“I came into this year thinking, ‘I don’t have anything where I’m affecting ministry directly … am I doing the work of a Christian?’” sophomore William Braden told the Record, putting his hands over his mouth in mock-consternation.
Then he discovered ONE, a poverty-fighting advocacy group that currently has more than 9 million members. He and sophomore Lyndi Tsering co-founded a ONE campus chapter for the first time in Wheaton, ushering in a new outlet for students of all backgrounds to serve the world.
ONE’s foundational goals are to lower poverty and preventable disease rates around the world, particularly in Africa. Partnered with many important, influential figures and companies, such as Apple, Bank of America and Coca-Cola, ONE aims to advocate for government involvement in effective poverty and disease-fighting policies across the globe. The non-partisan organization was co-founded by U2 lead singer Bono and Bobby Shriver on May 16, 2004. The organization enjoys a position as “a trusted voice on Capitol Hill with both parties when it comes to development and global health issues,” according to Michael Gerson (‘89), nationally syndicated opinion columnist for the Washington Post and a Senior Advisor at ONE.
Gerson first got involved with ONE before its conception. During his recent visit to campus, he told the Record that he met Bono while he was the Assistant to President George W. Bush for Policy and Strategic Planning. According to a 2010 article published by ONE, Gerson was a “key advocate for the President’s Emergency Plan for AIDS Relief (PEPFAR) and the President’s Malaria Initiative (PMI), the fight against global sex trafficking and funding for women’s justice and empowerment issues” during his service to President Bush. Gerson’s meeting with Bono laste 2.5 hours. “I was just amazingly impressed with his knowledge and commitment,” said Gerson.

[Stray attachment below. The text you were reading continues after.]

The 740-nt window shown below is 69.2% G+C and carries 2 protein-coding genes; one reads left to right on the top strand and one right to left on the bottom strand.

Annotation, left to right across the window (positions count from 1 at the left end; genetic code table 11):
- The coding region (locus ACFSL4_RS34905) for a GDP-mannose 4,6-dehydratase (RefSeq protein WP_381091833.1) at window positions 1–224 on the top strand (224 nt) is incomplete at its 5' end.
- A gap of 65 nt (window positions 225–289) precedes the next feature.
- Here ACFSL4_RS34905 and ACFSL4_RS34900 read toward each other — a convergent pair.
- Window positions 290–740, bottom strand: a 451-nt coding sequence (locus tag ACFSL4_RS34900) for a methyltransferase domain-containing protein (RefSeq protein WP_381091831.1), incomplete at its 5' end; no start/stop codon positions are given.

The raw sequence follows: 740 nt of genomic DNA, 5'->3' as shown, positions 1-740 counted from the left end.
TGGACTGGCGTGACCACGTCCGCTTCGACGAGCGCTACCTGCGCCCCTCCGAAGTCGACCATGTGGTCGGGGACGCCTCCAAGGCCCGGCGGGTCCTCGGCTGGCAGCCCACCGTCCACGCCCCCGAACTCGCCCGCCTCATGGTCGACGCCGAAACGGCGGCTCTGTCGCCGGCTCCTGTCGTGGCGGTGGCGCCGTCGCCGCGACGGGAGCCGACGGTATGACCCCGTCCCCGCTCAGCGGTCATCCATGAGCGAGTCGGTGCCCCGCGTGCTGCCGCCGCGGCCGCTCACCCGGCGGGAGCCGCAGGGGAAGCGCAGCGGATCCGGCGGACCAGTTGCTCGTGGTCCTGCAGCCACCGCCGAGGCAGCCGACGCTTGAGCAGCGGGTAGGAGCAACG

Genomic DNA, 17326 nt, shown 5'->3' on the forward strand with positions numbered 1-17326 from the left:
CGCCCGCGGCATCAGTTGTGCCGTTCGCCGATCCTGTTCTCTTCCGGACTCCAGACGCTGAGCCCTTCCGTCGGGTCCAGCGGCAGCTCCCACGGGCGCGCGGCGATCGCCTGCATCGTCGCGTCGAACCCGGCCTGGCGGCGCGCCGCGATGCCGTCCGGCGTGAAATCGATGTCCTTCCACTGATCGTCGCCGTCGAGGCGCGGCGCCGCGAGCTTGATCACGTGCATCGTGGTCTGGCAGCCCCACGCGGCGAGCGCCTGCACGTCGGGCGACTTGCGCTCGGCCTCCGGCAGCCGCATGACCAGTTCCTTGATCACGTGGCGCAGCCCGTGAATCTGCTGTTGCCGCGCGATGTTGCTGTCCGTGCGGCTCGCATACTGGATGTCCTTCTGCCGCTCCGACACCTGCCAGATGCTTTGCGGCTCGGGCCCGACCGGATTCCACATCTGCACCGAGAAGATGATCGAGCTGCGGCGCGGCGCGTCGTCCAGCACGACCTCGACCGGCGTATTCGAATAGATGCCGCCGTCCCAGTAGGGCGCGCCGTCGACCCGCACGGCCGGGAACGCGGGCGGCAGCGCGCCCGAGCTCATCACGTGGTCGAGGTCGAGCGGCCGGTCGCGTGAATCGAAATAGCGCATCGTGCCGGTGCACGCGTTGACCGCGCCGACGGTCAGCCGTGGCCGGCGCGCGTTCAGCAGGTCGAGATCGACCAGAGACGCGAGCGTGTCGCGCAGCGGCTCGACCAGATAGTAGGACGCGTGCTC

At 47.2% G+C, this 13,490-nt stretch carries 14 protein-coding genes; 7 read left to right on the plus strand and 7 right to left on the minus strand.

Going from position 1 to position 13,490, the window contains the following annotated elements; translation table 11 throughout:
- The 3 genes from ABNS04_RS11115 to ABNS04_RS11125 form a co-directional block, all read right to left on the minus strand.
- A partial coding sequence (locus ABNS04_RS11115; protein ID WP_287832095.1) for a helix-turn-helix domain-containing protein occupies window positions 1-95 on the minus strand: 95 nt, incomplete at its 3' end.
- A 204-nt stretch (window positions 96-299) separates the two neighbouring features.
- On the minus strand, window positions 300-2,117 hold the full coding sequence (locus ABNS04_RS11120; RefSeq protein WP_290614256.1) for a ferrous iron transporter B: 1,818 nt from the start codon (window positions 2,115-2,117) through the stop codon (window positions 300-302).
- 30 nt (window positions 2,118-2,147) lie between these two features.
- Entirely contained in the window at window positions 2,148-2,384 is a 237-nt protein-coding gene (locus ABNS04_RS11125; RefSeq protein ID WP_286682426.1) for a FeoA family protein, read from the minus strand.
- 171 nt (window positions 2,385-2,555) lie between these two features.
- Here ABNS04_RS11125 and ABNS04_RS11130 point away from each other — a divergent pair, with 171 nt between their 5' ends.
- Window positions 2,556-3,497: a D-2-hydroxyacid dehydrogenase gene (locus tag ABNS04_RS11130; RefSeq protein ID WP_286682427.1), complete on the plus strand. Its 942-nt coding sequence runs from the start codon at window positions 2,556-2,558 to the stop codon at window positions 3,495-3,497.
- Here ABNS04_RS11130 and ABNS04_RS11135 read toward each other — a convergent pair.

When Gerson left government employment in 2006, he wanted to stay involved with ONE because the group had been so dedicated to their non-partisan stance. “They were willing to praise success wherever it came from, even from a Republican Administration,” Gerson said, “and they’ve remained that way over the years … [while being] the main grassroots organization in America for this set of issues.”
The non-partisan aspect of ONE also attracted Braden. “I’m a political science major,” Braden told the Record, “but I don’t like to determine things along party lines, and so [ONE], a non-partisan organization, [is] focused on an issue that almost everyone can get behind, the elimination of extreme global poverty. That was really attractive to me: just seeing their commitment to just being non-partisan, but also their commitment to accomplishing their tasks.”
Tsering and Braden first found out about ONE during the 2018 Wheaton in Washington program, where they met Jared Noetzel (‘13), the Lead for Faith Strategy and Engagement at ONE, and Gerson. “We had a Q and A session there, and after it … [they told us], ‘We don’t have a campus chapter at Wheaton, but we’d love if you guys started one!’” Braden said, chuckling a little. “And so Lyndi and I looked at each other, and we said, “‘We should probably start one!’” There are currently 98 chapters on college campuses across the US.
The current executive board of the Wheaton ONE Chapter is made up of Braden, Tsering, sophomore Aaron Doci and sophomore Samantha Wolf. Tsering explained that there are a few different objectives for this year. “One of them,” Tsering said, “is educating, raising awareness on these issues, on the role of people in the US to advocate [for effective political strategies to decrease poverty and disease levels] and then how foreign aid is being used in other countries.” Another major part of student involvement is using their newfound knowledge about advocacy and aid to lobby for new legislation.